English Class Certificate of Completion: Johan Axel Hoglund
English Class Certificate of Completion for Johan Axel Hoglund
The Johnson-Reed Act of 1924 tightened immigration restrictions, and adjusted country-by-country quotas, but not uniformly. Immigration from Asia was prohibited entirely, and the provisions of the act increased opportunities for would-be immigrants from northern and western Europe while tightening restrictions on those from southern and eastern Europe.
Johan Axel Hoglund, born in northern Sweden in 1901, was one beneficiary of the new policy. At 23, having completed his mandatory service in the Swedish army, Hoglund boarded a ship for America, his immigration sponsored by an uncle who already lived in Edgartown. Hoglund carried his clothes, his prized violin (he was a gifted amateur musician who, according to his family, could play a song after hearing it only once), and the sheaf of papers that he would be required to present to U. S. authorities, including a “certificate of good character” signed by the pastor of his church in Sweden. Once in America, he added the certificate shown here to his portfolio.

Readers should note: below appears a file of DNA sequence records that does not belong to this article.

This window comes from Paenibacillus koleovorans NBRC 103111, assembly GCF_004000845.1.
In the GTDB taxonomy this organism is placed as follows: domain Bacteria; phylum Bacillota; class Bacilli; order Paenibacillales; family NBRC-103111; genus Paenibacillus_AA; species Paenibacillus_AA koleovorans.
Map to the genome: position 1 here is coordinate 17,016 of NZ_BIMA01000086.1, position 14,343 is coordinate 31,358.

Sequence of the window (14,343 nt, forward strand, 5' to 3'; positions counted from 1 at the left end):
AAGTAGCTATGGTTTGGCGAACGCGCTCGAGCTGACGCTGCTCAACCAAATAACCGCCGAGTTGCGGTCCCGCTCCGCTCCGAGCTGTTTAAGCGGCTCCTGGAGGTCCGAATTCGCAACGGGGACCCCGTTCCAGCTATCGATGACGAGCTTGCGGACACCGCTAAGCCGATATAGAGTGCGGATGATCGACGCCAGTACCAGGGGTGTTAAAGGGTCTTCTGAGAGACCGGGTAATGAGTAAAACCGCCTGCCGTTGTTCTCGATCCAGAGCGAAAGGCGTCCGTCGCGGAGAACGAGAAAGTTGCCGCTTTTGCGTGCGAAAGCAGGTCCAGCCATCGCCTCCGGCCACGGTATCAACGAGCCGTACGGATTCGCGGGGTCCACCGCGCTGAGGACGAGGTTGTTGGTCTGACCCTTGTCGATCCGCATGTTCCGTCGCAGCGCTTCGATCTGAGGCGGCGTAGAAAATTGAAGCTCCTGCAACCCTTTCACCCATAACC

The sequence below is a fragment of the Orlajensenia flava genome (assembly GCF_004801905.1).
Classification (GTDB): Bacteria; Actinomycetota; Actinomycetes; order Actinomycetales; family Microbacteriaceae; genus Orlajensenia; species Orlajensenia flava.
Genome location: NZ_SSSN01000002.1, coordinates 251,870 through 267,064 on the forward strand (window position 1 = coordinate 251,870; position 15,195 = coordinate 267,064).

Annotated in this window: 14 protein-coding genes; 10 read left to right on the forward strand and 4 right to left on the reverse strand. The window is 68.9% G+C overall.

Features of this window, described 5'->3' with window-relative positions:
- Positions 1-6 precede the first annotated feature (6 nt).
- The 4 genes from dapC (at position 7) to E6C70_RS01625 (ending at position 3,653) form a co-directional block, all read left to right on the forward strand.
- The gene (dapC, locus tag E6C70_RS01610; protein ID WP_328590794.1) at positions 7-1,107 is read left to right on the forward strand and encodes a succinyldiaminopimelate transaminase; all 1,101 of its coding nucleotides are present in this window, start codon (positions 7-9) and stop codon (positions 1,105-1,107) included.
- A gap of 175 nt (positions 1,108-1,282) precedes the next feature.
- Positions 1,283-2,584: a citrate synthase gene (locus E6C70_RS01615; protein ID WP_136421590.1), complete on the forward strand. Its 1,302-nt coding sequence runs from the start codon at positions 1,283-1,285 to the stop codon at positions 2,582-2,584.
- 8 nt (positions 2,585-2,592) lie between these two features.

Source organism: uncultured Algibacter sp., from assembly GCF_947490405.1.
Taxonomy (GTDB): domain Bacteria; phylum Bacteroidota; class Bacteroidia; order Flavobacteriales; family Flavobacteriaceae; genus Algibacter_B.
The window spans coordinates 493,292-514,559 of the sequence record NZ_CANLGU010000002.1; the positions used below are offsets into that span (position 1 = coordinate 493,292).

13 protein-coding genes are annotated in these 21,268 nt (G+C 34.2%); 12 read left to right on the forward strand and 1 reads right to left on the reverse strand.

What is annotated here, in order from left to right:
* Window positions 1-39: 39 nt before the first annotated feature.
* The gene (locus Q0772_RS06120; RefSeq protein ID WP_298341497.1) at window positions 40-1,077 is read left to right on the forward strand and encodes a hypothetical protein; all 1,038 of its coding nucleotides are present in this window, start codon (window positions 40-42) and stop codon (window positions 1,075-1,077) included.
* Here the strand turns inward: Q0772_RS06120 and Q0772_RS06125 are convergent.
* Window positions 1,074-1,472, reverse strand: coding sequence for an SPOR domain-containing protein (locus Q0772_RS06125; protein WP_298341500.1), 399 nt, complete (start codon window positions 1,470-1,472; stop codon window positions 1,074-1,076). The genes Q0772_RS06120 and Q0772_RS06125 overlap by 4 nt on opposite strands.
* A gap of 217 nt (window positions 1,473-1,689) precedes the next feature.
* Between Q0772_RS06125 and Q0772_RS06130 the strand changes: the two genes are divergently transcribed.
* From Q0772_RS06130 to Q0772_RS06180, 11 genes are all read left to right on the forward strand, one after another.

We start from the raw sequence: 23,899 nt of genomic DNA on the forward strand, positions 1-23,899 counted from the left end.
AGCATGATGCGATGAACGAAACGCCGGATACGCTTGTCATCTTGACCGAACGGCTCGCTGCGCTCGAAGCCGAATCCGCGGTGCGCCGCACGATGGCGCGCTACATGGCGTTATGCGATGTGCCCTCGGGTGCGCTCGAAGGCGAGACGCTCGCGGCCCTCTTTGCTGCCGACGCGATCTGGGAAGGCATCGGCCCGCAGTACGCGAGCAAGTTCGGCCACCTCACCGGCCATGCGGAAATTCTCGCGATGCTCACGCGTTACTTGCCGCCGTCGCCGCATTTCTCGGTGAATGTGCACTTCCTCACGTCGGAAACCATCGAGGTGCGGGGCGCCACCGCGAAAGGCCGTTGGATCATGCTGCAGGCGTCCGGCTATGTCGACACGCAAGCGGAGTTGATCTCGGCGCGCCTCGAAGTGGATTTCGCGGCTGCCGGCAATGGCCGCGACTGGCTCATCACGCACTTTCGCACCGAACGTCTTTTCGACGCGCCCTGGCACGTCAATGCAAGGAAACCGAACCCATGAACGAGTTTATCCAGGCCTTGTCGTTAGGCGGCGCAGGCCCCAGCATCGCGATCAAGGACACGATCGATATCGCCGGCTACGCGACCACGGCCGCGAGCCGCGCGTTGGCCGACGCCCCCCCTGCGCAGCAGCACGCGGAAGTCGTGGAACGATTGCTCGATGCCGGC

When he arrived on the Vineyard, Hoglund worked briefly with his uncle as a gardener before starting a successful house-painting business in Edgartown and expanded into interior decorating. He became friendly with the Cronig family — Jewish immigrants from Lithuania, who had come to America via Sweden — and married Annie Correia, herself the daughter of Portuguese immigrants. Known for his love of music, his 40 years of service to the Edgartown Fire Department, and the many times he painted the Old Whaling Church as a volunteer, Axel Hoglund died in 1981. His great-granddaughter donated his immigration papers to the Museum.
|Title||Certificate of Completion|
|Credit||Gift of Judith Bruiguere|
|Ref No||RU610 - Johan Axel Hoglund Papers|
|Thematic Collection||100 Years, 100 Stories: Island of Immigrants|